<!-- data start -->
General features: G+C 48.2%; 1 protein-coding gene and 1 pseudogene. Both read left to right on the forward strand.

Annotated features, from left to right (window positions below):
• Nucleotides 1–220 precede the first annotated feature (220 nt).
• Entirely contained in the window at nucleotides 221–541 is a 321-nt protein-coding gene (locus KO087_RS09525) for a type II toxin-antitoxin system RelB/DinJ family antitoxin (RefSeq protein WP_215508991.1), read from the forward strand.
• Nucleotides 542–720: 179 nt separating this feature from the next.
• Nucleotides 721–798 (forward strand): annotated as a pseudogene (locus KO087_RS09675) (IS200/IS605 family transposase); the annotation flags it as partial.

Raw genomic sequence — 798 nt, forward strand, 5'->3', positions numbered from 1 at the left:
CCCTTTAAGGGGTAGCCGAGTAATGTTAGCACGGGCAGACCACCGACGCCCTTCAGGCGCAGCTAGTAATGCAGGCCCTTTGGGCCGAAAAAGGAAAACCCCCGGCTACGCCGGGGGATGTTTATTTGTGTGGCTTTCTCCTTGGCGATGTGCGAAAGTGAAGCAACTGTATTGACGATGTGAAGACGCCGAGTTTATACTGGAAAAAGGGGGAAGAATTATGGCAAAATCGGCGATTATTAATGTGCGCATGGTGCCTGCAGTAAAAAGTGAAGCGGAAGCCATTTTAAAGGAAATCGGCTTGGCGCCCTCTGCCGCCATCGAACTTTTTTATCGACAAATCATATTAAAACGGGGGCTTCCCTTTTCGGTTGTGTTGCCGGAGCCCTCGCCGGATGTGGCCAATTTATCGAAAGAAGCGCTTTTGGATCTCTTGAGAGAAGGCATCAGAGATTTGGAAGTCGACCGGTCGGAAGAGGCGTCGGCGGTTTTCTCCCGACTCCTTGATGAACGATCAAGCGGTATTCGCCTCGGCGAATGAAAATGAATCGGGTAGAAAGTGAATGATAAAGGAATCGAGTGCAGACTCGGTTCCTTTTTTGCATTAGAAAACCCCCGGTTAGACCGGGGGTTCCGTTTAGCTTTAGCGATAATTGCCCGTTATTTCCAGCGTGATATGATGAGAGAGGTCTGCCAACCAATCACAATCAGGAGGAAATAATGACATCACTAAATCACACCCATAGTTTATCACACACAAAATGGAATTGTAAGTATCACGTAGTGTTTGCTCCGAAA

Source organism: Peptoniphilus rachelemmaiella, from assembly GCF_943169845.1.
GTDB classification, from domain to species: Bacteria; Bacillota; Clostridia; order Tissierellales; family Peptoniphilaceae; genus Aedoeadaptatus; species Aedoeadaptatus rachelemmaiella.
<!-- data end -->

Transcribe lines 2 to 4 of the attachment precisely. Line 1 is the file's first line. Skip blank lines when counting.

Annotated features, from left to right (window positions below):
• Nucleotides 1–220 precede the first annotated feature (220 nt).
• Entirely contained in the window at nucleotides 221–541 is a 321-nt protein-coding gene (locus KO087_RS09525) for a type II toxin-antitoxin system RelB/DinJ family antitoxin (RefSeq protein WP_215508991.1), read from the forward strand.